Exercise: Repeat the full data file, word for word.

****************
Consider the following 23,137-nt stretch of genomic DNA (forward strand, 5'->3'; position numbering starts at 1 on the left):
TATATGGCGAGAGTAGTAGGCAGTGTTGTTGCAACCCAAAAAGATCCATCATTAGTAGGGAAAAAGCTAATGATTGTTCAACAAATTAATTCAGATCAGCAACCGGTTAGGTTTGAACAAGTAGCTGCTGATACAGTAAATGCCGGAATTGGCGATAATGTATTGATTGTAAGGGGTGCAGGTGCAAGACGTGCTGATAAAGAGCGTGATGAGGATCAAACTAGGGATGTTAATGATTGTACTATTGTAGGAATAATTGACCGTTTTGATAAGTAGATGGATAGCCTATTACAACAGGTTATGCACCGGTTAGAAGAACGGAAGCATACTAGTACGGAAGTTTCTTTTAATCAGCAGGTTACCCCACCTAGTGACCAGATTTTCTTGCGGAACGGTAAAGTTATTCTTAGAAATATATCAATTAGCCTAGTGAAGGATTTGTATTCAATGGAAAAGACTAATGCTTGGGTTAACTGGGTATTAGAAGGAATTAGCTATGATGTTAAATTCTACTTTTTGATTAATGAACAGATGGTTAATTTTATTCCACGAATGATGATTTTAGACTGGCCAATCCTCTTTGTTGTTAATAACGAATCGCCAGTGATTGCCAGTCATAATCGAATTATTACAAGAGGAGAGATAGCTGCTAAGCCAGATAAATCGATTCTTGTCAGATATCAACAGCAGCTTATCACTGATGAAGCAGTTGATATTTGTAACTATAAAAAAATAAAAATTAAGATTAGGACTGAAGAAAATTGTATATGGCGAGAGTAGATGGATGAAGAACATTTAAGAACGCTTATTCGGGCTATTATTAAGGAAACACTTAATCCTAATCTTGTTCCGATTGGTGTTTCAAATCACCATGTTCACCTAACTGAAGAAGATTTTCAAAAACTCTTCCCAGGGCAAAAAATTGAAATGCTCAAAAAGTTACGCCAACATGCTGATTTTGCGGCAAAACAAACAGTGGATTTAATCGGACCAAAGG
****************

Consider the following 23,137-nt stretch of genomic DNA (forward strand, 5'->3'; position numbering starts at 1 on the left):
TATATGGCGAGAGTAGTAGGCAGTGTTGTTGCAACCCAAAAAGATCCATCATTAGTAGGGAAAAAGCTAATGATTGTTCAACAAATTAATTCAGATCAGCAACCGGTTAGGTTTGAACAAGTAGCTGCTGATACAGTAAATGCCGGAATTGGCGATAATGTATTGATTGTAAGGGGTGCAGGTGCAAGACGTGCTGATAAAGAGCGTGATGAGGATCAAACTAGGGATGTTAATGATTGTACTATTGTAGGAATAATTGACCGTTTTGATAAGTAGATGGATAGCCTATTACAACAGGTTATGCACCGGTTAGAAGAACGGAAGCATACTAGTACGGAAGTTTCTTTTAATCAGCAGGTTACCCCACCTAGTGACCAGATTTTCTTGCGGAACGGTAAAGTTATTCTTAGAAATATATCAATTAGCCTAGTGAAGGATTTGTATTCAATGGAAAAGACTAATGCTTGGGTTAACTGGGTATTAGAAGGAATTAGCTATGATGTTAAATTCTACTTTTTGATTAATGAACAGATGGTTAATTTTATTCCACGAATGATGATTTTAGACTGGCCAATCCTCTTTGTTGTTAATAACGAATCGCCAGTGATTGCCAGTCATAATCGAATTATTACAAGAGGAGAGATAGCTGCTAAGCCAGATAAATCGATTCTTGTCAGATATCAACAGCAGCTTATCACTGATGAAGCAGTTGATATTTGTAACTATAAAAAAATAAAAATTAAGATTAGGACTGAAGAAAATTGTATATGGCGAGAGTAGATGGATGAAGAACATTTAAGAACGCTTATTCGGGCTATTATTAAGGAAACACTTAATCCTAATCTTGTTCCGATTGGTGTTTCAAATCACCATGTTCACCTAACTGAAGAAGATTTTCAAAAACTCTTCCCAGGGCAAAAAATTGAAATGCTCAAAAAGTTACGCCAACATGCTGATTTTGCGGCAAAACAAACAGTGGATTTAATCGGACCAAAGG